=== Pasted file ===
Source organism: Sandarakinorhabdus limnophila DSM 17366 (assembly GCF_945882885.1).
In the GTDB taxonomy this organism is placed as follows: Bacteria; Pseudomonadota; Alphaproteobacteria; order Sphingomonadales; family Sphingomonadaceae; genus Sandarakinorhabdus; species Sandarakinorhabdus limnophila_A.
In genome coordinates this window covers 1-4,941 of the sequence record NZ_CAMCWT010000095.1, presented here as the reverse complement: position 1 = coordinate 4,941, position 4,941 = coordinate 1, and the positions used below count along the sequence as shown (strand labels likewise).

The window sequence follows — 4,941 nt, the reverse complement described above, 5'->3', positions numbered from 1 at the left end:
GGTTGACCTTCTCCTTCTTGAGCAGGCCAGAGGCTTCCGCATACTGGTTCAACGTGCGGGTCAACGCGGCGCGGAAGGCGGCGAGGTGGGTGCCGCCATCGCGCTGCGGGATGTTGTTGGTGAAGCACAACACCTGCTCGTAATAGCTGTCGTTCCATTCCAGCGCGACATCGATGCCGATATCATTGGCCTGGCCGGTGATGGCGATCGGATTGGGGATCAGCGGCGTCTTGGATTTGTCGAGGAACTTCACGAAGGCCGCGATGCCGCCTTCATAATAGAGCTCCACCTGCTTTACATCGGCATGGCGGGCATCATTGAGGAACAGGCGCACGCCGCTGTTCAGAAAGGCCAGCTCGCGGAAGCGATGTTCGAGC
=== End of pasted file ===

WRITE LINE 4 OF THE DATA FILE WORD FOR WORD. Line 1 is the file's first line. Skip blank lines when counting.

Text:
The window sequence follows — 4,941 nt, the reverse complement described above, 5'->3', positions numbered from 1 at the left end: